Realistically, it may take two to three years for our country to be self-sufficient in rice as we need to build/rehab and restore some of our irrigation facilities as well as generate enough certified and hybrid seeds. Programs are in place and what we need is a more effective implementation. Previously, prior to the world crisis, there seems to be ambivalence on the national policy on becoming self-sufficient in rice, whether it takes 100 percent or just about 90 percent of the requirement. Under normal times, it makes economic sense to import rice as other countries like Vietnam and Thailand can produce rice at 200-300 US dollars per ton vs. the Philippines’ 400 US dollars per ton. Plus, having self sufficiency also runs the risk of having surpluses at certain times which drives down farmgate prices. But, we see the reality now that when the crisis becomes a global scale, exporting countries will first prioritize their local requirements before serving buying countries like the Philippines. Thus it pays to ensure preparing for our full requirement. Moreover, there is the phenomenon of population growth that must require agriculture planners to prepare for the requirement of the growing population.

On the risk of excess production, assuming we have reached the point of self-sufficiency, there must be a support fund that will allow buying off buffer stocks to keep a good price for farmers, for future use and for possible exports (if price and cost warrant). Export price of course would depend not only on global price but also on the forex rates.

On foreign companies wanting to buy farmlands, our constitution prohibits ownership but investments in JV operations and long term leasing are always possible and would oftentimes make more sense for foreign investors.

Negosyo opportunities would be in the commercial production of organic fertilizers, which right now has remained mostly backyard operations. There are also opportunities for certified and hybrid seeds supply and rice-based value added products.

From ARSENIO BARCELONA of Harbest Agribusiness Corporation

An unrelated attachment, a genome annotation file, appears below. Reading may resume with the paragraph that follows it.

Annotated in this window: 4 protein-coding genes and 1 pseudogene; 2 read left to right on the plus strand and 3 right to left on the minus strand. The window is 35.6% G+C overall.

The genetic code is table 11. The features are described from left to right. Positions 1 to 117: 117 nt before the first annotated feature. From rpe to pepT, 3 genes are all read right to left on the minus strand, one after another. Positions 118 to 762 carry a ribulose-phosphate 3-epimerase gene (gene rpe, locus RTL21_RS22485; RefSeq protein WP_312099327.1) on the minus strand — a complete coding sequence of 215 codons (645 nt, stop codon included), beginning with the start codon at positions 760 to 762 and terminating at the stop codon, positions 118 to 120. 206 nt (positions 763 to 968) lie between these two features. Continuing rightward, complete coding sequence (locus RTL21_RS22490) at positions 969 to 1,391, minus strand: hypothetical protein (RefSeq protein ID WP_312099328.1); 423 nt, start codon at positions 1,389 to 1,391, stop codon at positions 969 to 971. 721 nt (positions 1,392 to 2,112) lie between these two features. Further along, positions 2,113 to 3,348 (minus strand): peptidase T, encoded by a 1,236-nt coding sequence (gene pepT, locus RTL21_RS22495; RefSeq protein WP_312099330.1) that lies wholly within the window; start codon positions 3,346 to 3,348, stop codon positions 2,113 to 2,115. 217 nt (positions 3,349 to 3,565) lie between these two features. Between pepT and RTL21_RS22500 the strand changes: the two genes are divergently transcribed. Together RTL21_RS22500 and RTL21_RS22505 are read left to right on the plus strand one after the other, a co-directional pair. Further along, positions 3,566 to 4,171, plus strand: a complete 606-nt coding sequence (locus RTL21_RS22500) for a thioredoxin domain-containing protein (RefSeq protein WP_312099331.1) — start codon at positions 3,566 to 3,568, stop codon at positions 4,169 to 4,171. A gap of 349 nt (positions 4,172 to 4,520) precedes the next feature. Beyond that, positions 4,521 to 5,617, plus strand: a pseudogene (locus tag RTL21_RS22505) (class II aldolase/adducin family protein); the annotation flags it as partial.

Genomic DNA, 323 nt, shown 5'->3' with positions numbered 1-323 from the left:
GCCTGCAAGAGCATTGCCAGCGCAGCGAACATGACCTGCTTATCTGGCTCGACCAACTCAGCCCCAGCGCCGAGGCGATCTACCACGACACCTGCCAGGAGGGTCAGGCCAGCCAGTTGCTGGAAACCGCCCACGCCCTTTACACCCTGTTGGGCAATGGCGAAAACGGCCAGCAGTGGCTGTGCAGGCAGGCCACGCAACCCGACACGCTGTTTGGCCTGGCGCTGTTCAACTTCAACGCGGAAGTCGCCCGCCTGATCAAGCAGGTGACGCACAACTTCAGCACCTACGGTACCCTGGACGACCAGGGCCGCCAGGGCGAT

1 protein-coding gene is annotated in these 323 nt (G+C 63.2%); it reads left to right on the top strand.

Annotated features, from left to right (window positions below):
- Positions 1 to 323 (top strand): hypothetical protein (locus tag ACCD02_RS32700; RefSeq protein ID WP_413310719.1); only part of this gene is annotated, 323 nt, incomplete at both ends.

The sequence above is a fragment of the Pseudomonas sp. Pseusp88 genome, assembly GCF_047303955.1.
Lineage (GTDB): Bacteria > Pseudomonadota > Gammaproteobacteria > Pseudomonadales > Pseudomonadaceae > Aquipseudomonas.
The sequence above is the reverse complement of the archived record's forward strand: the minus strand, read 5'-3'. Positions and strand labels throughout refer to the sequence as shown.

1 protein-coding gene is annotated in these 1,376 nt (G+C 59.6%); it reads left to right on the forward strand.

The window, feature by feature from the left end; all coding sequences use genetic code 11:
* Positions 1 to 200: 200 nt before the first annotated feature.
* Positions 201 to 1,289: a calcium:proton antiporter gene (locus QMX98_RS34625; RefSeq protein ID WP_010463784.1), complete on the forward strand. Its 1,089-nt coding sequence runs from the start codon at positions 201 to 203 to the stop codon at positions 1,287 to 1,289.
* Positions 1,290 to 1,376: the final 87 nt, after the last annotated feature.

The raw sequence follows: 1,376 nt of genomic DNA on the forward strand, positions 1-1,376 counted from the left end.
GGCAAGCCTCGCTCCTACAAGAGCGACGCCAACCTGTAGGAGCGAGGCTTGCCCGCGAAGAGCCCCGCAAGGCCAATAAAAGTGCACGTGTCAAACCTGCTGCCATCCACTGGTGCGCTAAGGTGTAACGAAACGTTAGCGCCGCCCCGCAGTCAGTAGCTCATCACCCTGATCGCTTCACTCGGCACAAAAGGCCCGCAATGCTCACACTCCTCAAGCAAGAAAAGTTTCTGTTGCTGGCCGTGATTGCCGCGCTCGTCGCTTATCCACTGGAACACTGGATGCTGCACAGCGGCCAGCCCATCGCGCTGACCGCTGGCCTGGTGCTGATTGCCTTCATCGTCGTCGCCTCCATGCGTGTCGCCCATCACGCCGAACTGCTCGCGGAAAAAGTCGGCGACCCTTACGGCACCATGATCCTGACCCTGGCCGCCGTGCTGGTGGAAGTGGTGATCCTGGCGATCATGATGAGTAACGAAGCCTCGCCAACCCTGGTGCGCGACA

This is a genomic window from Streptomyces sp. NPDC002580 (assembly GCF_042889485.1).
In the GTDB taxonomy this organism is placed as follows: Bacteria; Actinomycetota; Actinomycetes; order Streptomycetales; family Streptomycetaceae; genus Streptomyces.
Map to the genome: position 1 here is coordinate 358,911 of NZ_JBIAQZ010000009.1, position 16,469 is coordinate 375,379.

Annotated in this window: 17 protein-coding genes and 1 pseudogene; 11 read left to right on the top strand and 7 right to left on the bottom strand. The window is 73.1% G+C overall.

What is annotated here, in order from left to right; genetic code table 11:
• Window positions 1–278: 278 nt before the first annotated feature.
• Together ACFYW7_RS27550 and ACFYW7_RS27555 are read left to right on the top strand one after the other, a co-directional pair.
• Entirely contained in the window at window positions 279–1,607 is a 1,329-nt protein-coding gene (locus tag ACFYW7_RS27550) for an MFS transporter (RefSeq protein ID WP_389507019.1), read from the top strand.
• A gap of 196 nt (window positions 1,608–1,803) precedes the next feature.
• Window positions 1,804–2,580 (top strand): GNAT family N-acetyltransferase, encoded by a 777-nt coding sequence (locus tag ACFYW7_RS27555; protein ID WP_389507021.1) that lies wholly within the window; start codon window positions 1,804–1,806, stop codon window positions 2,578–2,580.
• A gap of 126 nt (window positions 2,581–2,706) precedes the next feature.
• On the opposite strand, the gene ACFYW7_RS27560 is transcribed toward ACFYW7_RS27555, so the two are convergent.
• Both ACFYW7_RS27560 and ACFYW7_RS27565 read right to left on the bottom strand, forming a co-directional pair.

The spiraling prices of basic commodities such as rice and corn have brought up concerns on the soundness of our agricultural policies regarding the efficiency of our development program and their sustainability in the municipal level. Many reasons were given. The doubling of chemical fertilizer costs, high cost of transporting the farm produce to market or to processors, the pressure on labor cost and the increased cost in the procurement of imported rice and corn brought about by the steep increase in Petroleum price per barrel. Many technocrats are also questioning the soundness of Bush’s national policy of producing ethanol from corn which placed a lot of pressure on corn price, with fuel competing with feed for cattle. The queuing up of Metro Manila’s “poor” before the NFA rice rolling stores seemed to show the reality of a rice shortage. Or is it a “price” shortage for cheaper rice?

With this scenario, our attention is again focused on the rice and corn situation of the country’s agricultural output. However, there is sector that ought to have the attention of our local executives to address urgently and immediately the supply of affordable food for the daily needs of Filipinos. This is the vegetables sector. The often neglected yet highly effective means to provide an affordable substitute for imported food that will provide the basic nutritional requirement of most Filipinos with rice.

As an immediate action to address the high prices of rice and corn, as well as food items in the market, it is suggested that LGUs take the lead in implementing a serious vegetable production in the barangay level, with logistical support for basic inputs and irrigation system that can provide the necessary element for success in its vegetable self-sufficiency program.

From HENRY LIM BON LIONG and JOH DUNGCA of SL Agritech Corp.:

The government will succeed in its rice self-sufficiency program which was started by President Gloria Macapagal Arroyo in 2001, if we will go into hybrid rice production in a more massive scale. The average yield of the inbred rice variety is only three tons per hectare whereas; hybrid rice variety can yield more than 10 tons per hectare. At present, only 200,000 hectares out of the 3.9 million hectares of the country’s total rice farms are planted with hybrid rice. If we can increase the hectares planted with hybrid rice by 800,000 hectares, this will produce an additional 3.2 million metric tons of palay or two million metric tons of rice (800,000 hectares x four tons per hectare = 3.2 million metric tons of palay). With this production, we will be able to attain self-sufficiency in rice and would not need to import a single grain.


Chief News Editor: Sol Jose Vanzi